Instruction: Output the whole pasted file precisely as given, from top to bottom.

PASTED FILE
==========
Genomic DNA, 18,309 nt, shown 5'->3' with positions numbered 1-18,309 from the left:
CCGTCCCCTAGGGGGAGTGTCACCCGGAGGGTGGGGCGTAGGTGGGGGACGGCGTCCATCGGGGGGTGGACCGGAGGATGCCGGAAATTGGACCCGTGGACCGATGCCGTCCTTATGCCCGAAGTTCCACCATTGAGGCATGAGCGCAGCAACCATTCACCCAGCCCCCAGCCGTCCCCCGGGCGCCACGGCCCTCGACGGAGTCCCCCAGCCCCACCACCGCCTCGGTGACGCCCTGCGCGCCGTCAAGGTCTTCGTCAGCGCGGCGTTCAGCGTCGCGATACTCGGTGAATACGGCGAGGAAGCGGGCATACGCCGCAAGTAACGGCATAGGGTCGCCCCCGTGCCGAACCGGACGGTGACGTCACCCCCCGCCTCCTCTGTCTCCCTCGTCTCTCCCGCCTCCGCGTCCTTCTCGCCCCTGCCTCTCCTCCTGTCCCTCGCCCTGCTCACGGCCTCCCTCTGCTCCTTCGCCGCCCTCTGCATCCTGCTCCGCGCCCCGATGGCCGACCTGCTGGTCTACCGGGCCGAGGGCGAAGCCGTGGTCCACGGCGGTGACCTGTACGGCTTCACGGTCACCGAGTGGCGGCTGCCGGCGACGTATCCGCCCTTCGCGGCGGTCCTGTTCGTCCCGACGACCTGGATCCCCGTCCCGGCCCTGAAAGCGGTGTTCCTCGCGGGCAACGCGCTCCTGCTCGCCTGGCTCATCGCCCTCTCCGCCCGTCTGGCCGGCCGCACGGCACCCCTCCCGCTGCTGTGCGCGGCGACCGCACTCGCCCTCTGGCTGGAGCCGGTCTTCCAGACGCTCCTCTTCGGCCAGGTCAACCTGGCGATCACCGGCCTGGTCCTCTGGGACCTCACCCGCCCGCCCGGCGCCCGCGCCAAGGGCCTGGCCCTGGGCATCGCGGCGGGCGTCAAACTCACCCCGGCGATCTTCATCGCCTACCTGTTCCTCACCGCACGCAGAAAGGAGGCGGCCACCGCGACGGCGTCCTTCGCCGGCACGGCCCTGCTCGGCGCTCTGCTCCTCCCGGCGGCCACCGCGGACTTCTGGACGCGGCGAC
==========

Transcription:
Genomic DNA, 18,309 nt, shown 5'->3' with positions numbered 1-18,309 from the left:
CCGTCCCCTAGGGGGAGTGTCACCCGGAGGGTGGGGCGTAGGTGGGGGACGGCGTCCATCGGGGGGTGGACCGGAGGATGCCGGAAATTGGACCCGTGGACCGATGCCGTCCTTATGCCCGAAGTTCCACCATTGAGGCATGAGCGCAGCAACCATTCACCCAGCCCCCAGCCGTCCCCCGGGCGCCACGGCCCTCGACGGAGTCCCCCAGCCCCACCACCGCCTCGGTGACGCCCTGCGCGCCGTCAAGGTCTTCGTCAGCGCGGCGTTCAGCGTCGCGATACTCGGTGAATACGGCGAGGAAGCGGGCATACGCCGCAAGTAACGGCATAGGGTCGCCCCCGTGCCGAACCGGACGGTGACGTCACCCCCCGCCTCCTCTGTCTCCCTCGTCTCTCCCGCCTCCGCGTCCTTCTCGCCCCTGCCTCTCCTCCTGTCCCTCGCCCTGCTCACGGCCTCCCTCTGCTCCTTCGCCGCCCTCTGCATCCTGCTCCGCGCCCCGATGGCCGACCTGCTGGTCTACCGGGCCGAGGGCGAAGCCGTGGTCCACGGCGGTGACCTGTACGGCTTCACGGTCACCGAGTGGCGGCTGCCGGCGACGTATCCGCCCTTCGCGGCGGTCCTGTTCGTCCCGACGACCTGGATCCCCGTCCCGGCCCTGAAAGCGGTGTTCCTCGCGGGCAACGCGCTCCTGCTCGCCTGGCTCATCGCCCTCTCCGCCCGTCTGGCCGGCCGCACGGCACCCCTCCCGCTGCTGTGCGCGGCGACCGCACTCGCCCTCTGGCTGGAGCCGGTCTTCCAGACGCTCCTCTTCGGCCAGGTCAACCTGGCGATCACCGGCCTGGTCCTCTGGGACCTCACCCGCCCGCCCGGCGCCCGCGCCAAGGGCCTGGCCCTGGGCATCGCGGCGGGCGTCAAACTCACCCCGGCGATCTTCATCGCCTACCTGTTCCTCACCGCACGCAGAAAGGAGGCGGCCACCGCGACGGCGTCCTTCGCCGGCACGGCCCTGCTCGGCGCTCTGCTCCTCCCGGCGGCCACCGCGGACTTCTGGACGCGGCGAC